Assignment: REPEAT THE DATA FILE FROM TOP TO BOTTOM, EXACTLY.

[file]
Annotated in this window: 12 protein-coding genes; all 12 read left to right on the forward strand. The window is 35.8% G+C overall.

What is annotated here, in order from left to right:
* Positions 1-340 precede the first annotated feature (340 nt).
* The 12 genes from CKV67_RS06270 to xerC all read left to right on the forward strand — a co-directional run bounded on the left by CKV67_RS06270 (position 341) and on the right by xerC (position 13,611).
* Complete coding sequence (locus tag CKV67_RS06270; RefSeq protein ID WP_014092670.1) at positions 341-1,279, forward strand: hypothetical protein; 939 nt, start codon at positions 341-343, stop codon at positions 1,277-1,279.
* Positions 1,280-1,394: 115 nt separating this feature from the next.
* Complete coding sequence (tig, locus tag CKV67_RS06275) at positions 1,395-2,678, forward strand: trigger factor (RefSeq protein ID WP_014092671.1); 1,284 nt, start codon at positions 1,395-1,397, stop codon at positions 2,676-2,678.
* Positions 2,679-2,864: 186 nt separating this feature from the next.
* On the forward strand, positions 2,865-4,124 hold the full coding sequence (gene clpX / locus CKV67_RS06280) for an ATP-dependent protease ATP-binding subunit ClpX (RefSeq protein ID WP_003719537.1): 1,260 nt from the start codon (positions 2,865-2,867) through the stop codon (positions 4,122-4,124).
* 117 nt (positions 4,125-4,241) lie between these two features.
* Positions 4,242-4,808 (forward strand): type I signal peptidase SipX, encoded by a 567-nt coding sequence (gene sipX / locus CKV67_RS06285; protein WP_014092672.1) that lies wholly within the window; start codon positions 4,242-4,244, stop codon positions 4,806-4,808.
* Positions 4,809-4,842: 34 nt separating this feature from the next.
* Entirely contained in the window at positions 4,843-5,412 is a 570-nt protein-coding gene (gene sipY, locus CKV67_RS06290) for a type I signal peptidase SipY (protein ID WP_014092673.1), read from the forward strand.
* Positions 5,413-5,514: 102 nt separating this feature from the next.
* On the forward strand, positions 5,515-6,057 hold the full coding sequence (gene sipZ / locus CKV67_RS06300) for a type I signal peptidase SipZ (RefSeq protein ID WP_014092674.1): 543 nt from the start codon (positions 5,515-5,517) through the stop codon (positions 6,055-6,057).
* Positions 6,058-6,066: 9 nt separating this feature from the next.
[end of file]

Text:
Annotated in this window: 12 protein-coding genes; all 12 read left to right on the forward strand. The window is 35.8% G+C overall.

What is annotated here, in order from left to right:
* Positions 1-340 precede the first annotated feature (340 nt).
* The 12 genes from CKV67_RS06270 to xerC all read left to right on the forward strand — a co-directional run bounded on the left by CKV67_RS06270 (position 341) and on the right by xerC (position 13,611).
* Complete coding sequence (locus tag CKV67_RS06270; RefSeq protein ID WP_014092670.1) at positions 341-1,279, forward strand: hypothetical protein; 939 nt, start codon at positions 341-343, stop codon at positions 1,277-1,279.
* Positions 1,280-1,394: 115 nt separating this feature from the next.
* Complete coding sequence (tig, locus tag CKV67_RS06275) at positions 1,395-2,678, forward strand: trigger factor (RefSeq protein ID WP_014092671.1); 1,284 nt, start codon at positions 1,395-1,397, stop codon at positions 2,676-2,678.
* Positions 2,679-2,864: 186 nt separating this feature from the next.
* On the forward strand, positions 2,865-4,124 hold the full coding sequence (gene clpX / locus CKV67_RS06280) for an ATP-dependent protease ATP-binding subunit ClpX (RefSeq protein ID WP_003719537.1): 1,260 nt from the start codon (positions 2,865-2,867) through the stop codon (positions 4,122-4,124).
* 117 nt (positions 4,125-4,241) lie between these two features.
* Positions 4,242-4,808 (forward strand): type I signal peptidase SipX, encoded by a 567-nt coding sequence (gene sipX / locus CKV67_RS06285; protein WP_014092672.1) that lies wholly within the window; start codon positions 4,242-4,244, stop codon positions 4,806-4,808.
* Positions 4,809-4,842: 34 nt separating this feature from the next.
* Entirely contained in the window at positions 4,843-5,412 is a 570-nt protein-coding gene (gene sipY, locus CKV67_RS06290) for a type I signal peptidase SipY (protein ID WP_014092673.1), read from the forward strand.
* Positions 5,413-5,514: 102 nt separating this feature from the next.
* On the forward strand, positions 5,515-6,057 hold the full coding sequence (gene sipZ / locus CKV67_RS06300) for a type I signal peptidase SipZ (RefSeq protein ID WP_014092674.1): 543 nt from the start codon (positions 5,515-5,517) through the stop codon (positions 6,055-6,057).
* Positions 6,058-6,066: 9 nt separating this feature from the next.